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Ashley Smith
“For me, grace is being enough as you are,” says Ashley Smith, who will receive a PhD in counseling and counselor education.

The G could stand for a lot of things in Ashley Smith’s life.

Take your pick: Gumption. Grief. Graduation.

Grace.

That’s the one word Smith keeps coming back to as she describes her journey toward the doctoral degree she’ll receive in a few days from UNC Greensboro’s Department of Counseling and Educational Development.

At 35, Smith is closing in on her fourth college degree, including a bachelor’s, a master’s and now a PhD in counseling and counselor education from UNCG. And grace has seen her through.

“My concept of grace is still developing,” Smith says. “I think of grace as being patient with yourself, of giving yourself the space to learn and grow from the things that you’re encountering, without the expectations of perfection.”

Smith pauses a moment, gathering her thoughts inside a quiet classroom of UNCG’s stately Curry Building.

“For me,” she says at last, “grace is being enough as you are.”

That’s not as easy as it sounds, especially in a world fraught with travails.

Life Experience

Smith grew up in Greensboro, the third of her mother Brenda’s four children. The tight-knit family lived in a neighborhood near the Greensboro Coliseum. It wasn’t an affluent place, but it was rich in culture.

“We had 44 countries and 43 languages represented in the student population at my high school,” Smith says. “It helped me see the beauty of diversity.”

But it wasn’t all beautiful. There was heartache, too. Smith was a second-grader when she lost her grandfather. And her best friend died suddenly when he was just 8 years old.

“When I was in fifth grade at Peck Elementary, one of my classmates had already given up on school. He knew he was going to drop out,” Smith says. “I remember telling him, ‘You’re so smart; you can do anything.” But something was lost there. And I just kept coming back to the importance of having someone to believe in you and your dreams. I always wanted to be that one person who was consistently there, and that’s what led me to counseling.”

Smith grew up to become an elementary school counselor, working in the field for four years.

She came back to UNCG when she started seeing things within the system she wanted to fix.

Empowering Others

Smith understood the work she was doing was important. But she wanted to reach more children in need.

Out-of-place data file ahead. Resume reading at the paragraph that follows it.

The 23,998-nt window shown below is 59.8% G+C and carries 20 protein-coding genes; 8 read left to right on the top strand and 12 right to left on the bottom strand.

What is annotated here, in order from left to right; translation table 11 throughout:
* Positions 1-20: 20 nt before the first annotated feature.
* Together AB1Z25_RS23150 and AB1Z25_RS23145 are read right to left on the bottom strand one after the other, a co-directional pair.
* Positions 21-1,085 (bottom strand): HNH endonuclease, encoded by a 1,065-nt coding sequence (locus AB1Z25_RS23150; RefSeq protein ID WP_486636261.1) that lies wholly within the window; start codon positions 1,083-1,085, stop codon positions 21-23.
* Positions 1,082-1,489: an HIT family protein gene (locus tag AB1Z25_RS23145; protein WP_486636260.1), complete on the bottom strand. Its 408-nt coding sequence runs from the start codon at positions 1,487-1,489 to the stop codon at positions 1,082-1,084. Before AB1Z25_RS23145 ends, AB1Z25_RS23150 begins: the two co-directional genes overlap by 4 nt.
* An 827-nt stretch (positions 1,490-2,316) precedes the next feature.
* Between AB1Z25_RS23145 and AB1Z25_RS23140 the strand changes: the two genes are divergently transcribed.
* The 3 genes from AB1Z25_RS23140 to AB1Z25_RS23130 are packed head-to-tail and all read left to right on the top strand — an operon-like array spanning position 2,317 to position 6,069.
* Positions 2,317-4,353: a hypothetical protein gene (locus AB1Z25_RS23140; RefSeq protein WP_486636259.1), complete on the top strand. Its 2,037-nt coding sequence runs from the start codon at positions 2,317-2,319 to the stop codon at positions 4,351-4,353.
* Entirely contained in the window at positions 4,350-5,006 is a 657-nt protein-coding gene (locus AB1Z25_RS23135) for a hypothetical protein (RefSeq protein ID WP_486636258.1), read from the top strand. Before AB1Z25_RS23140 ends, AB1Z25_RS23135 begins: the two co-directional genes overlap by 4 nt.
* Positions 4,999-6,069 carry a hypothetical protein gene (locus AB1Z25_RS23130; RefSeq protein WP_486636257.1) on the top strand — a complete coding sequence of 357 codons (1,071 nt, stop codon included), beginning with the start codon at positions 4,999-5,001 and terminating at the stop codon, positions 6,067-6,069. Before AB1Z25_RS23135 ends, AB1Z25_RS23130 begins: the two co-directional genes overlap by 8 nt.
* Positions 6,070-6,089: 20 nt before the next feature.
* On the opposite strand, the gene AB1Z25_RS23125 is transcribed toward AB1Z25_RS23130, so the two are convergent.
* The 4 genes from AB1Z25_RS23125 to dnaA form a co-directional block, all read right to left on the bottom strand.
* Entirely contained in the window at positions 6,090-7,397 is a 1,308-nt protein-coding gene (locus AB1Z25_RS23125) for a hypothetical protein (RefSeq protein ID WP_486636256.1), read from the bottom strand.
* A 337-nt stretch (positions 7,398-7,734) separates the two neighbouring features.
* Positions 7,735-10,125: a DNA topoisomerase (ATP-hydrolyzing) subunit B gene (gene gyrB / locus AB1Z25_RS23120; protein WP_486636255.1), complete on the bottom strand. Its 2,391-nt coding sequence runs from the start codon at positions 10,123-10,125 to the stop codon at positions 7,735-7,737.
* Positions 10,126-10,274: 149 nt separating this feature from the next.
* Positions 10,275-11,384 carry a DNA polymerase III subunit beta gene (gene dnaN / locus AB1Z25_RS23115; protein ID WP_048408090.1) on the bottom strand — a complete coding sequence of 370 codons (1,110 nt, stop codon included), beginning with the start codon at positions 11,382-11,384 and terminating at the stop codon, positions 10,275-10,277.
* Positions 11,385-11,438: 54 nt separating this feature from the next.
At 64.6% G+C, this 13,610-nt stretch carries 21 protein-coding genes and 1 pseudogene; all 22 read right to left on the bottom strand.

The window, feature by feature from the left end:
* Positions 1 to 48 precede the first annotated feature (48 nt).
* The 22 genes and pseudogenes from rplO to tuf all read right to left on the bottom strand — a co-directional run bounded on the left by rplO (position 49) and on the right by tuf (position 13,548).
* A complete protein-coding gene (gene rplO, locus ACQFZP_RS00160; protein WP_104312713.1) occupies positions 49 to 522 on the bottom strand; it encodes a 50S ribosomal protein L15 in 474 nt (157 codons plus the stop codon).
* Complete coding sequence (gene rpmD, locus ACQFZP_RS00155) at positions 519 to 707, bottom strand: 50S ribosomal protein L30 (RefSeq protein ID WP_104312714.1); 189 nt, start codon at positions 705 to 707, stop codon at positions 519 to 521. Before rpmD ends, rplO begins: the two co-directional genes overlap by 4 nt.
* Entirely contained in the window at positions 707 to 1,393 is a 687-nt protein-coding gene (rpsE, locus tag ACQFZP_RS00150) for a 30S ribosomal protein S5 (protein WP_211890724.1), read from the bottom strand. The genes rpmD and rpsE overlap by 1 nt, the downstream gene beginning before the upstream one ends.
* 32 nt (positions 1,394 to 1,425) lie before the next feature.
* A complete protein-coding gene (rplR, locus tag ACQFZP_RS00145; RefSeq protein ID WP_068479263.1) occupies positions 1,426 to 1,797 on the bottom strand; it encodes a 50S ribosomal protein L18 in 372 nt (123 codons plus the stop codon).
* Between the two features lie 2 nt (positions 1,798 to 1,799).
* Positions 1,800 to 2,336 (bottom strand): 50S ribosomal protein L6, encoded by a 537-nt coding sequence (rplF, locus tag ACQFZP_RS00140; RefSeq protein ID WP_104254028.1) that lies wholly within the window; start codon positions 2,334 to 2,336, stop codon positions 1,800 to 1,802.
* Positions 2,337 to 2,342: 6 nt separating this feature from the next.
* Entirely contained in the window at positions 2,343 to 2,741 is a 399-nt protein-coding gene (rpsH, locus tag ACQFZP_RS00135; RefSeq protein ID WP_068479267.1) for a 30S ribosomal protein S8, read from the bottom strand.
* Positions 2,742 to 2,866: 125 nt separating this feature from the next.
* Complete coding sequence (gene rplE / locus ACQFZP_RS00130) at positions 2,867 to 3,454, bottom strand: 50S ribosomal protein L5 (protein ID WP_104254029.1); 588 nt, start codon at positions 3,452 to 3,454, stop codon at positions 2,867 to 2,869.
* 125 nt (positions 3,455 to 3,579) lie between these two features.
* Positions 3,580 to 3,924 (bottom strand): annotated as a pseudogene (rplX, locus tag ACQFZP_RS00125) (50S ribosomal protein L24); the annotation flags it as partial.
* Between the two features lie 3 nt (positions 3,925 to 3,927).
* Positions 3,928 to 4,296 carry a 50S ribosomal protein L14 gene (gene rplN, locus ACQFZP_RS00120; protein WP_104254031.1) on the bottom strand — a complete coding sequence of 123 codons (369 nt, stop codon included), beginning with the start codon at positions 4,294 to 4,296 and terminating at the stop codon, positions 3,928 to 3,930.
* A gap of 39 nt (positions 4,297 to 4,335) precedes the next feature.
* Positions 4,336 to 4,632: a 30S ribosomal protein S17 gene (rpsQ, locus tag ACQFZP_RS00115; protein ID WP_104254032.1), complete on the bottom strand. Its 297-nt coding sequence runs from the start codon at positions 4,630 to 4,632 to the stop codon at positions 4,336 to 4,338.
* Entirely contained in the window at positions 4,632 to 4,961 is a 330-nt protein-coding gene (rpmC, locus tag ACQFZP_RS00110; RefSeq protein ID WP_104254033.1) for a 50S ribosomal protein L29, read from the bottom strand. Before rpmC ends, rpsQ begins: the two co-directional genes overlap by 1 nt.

How could she do that? By empowering other future school counselors.

“UNCG felt like home,” Ashley Smith says.

“My focus has always been kids, and helping students believe in the beauty of their dreams,” Smith says. “I came to realize that if I was an educator for future school counselors, that would magnify my impact. I could reach more kids through my college students as they go on to their own schools as counselors.”

When Smith decided to pursue a PhD, there was never a doubt where she would go.

Her first college degree – a bachelor’s in Asian Studies – had come from a different university. 

“It was fine. I had fun. But my professors felt distant,” Smith says. “When I came to UNCG for my second degree the professors were ‘there,’ you know? They were very approachable, and you could stop by their offices to talk. And I just loved being on a campus that was super diverse.  The faculty in CED were very open, fun, even playful. Yes this is hard, but it can be fun, too. They challenge you, but they also support you. That made a difference for me. UNCG felt like home.”

That sense of home helped Smith get through another wave of personal losses. Last September, an uncle died from COVID-19. Another uncle died in January, and then her oldest sister, Jeanne, died suddenly this September. She was just 46 years old.

“Losing her was really hard. I’ve had to find grace to keep going,” Smith says. “My sister was very instrumental in encouraging me to get my doctorate. We were just talking about graduating, and at the time I was in the midst of writing my dissertation. I was writing the day we found her, and there were feelings of, ‘I’m doing this? I should’ve been with my sister.’ But she was the one who was always pushing me. So then it became a mission: I have to do this for her.”

Now the work is done. On Friday evening, Dec. 10, at the Greensboro Coliseum, Ashley Smith will get her PhD and celebrate the grace found during her time at UNCG.

Story by Jeff Mills, University Communications

Photography by Martin W. Kane, University Communications

 
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